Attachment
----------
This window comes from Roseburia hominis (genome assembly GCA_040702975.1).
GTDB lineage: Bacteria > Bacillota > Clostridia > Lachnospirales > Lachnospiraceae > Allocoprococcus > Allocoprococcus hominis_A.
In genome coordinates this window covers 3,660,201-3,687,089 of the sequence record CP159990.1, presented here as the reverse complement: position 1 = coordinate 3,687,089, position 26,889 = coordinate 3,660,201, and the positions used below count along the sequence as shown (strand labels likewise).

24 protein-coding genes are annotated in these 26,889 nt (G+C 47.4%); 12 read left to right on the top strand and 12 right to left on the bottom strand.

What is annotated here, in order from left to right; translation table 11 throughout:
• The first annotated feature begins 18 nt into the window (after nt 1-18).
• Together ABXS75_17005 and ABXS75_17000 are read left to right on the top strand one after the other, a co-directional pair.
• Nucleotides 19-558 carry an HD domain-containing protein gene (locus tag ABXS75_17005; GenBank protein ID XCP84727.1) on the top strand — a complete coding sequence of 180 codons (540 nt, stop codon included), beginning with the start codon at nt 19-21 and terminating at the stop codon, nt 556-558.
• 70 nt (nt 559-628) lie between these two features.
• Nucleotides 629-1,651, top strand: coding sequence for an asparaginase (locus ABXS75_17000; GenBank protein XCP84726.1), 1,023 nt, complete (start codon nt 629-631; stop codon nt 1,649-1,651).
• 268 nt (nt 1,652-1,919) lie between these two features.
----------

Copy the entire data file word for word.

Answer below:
This window comes from Roseburia hominis (genome assembly GCA_040702975.1).
GTDB lineage: Bacteria > Bacillota > Clostridia > Lachnospirales > Lachnospiraceae > Allocoprococcus > Allocoprococcus hominis_A.
In genome coordinates this window covers 3,660,201-3,687,089 of the sequence record CP159990.1, presented here as the reverse complement: position 1 = coordinate 3,687,089, position 26,889 = coordinate 3,660,201, and the positions used below count along the sequence as shown (strand labels likewise).

24 protein-coding genes are annotated in these 26,889 nt (G+C 47.4%); 12 read left to right on the top strand and 12 right to left on the bottom strand.

What is annotated here, in order from left to right; translation table 11 throughout:
• The first annotated feature begins 18 nt into the window (after nt 1-18).
• Together ABXS75_17005 and ABXS75_17000 are read left to right on the top strand one after the other, a co-directional pair.
• Nucleotides 19-558 carry an HD domain-containing protein gene (locus tag ABXS75_17005; GenBank protein ID XCP84727.1) on the top strand — a complete coding sequence of 180 codons (540 nt, stop codon included), beginning with the start codon at nt 19-21 and terminating at the stop codon, nt 556-558.
• 70 nt (nt 559-628) lie between these two features.
• Nucleotides 629-1,651, top strand: coding sequence for an asparaginase (locus ABXS75_17000; GenBank protein XCP84726.1), 1,023 nt, complete (start codon nt 629-631; stop codon nt 1,649-1,651).
• 268 nt (nt 1,652-1,919) lie between these two features.